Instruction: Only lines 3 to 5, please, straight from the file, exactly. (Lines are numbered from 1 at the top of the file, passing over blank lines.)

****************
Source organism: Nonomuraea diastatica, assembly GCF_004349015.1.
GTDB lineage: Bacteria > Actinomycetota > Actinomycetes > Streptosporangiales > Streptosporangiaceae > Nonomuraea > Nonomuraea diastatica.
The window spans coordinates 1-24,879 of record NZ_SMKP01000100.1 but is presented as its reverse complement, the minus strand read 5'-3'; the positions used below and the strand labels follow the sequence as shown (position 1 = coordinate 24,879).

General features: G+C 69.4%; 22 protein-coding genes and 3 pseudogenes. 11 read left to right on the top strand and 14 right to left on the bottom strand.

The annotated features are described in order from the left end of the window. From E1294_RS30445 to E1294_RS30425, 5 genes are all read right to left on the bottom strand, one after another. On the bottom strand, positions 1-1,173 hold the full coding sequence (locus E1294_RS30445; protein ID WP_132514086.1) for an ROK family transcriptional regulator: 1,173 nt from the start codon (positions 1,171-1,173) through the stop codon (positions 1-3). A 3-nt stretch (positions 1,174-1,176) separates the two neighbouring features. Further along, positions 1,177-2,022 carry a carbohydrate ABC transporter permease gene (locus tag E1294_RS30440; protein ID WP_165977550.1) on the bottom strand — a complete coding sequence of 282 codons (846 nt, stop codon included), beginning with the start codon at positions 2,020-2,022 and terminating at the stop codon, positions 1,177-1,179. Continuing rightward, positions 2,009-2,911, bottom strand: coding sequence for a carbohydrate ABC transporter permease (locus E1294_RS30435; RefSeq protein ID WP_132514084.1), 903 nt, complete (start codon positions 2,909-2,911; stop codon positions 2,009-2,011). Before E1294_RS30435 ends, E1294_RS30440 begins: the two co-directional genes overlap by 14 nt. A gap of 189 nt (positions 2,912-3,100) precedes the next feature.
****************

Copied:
The window spans coordinates 1-24,879 of record NZ_SMKP01000100.1 but is presented as its reverse complement, the minus strand read 5'-3'; the positions used below and the strand labels follow the sequence as shown (position 1 = coordinate 24,879).

General features: G+C 69.4%; 22 protein-coding genes and 3 pseudogenes. 11 read left to right on the top strand and 14 right to left on the bottom strand.

The annotated features are described in order from the left end of the window. From E1294_RS30445 to E1294_RS30425, 5 genes are all read right to left on the bottom strand, one after another. On the bottom strand, positions 1-1,173 hold the full coding sequence (locus E1294_RS30445; protein ID WP_132514086.1) for an ROK family transcriptional regulator: 1,173 nt from the start codon (positions 1,171-1,173) through the stop codon (positions 1-3). A 3-nt stretch (positions 1,174-1,176) separates the two neighbouring features. Further along, positions 1,177-2,022 carry a carbohydrate ABC transporter permease gene (locus tag E1294_RS30440; protein ID WP_165977550.1) on the bottom strand — a complete coding sequence of 282 codons (846 nt, stop codon included), beginning with the start codon at positions 2,020-2,022 and terminating at the stop codon, positions 1,177-1,179. Continuing rightward, positions 2,009-2,911, bottom strand: coding sequence for a carbohydrate ABC transporter permease (locus E1294_RS30435; RefSeq protein ID WP_132514084.1), 903 nt, complete (start codon positions 2,909-2,911; stop codon positions 2,009-2,011). Before E1294_RS30435 ends, E1294_RS30440 begins: the two co-directional genes overlap by 14 nt. A gap of 189 nt (positions 2,912-3,100) precedes the next feature.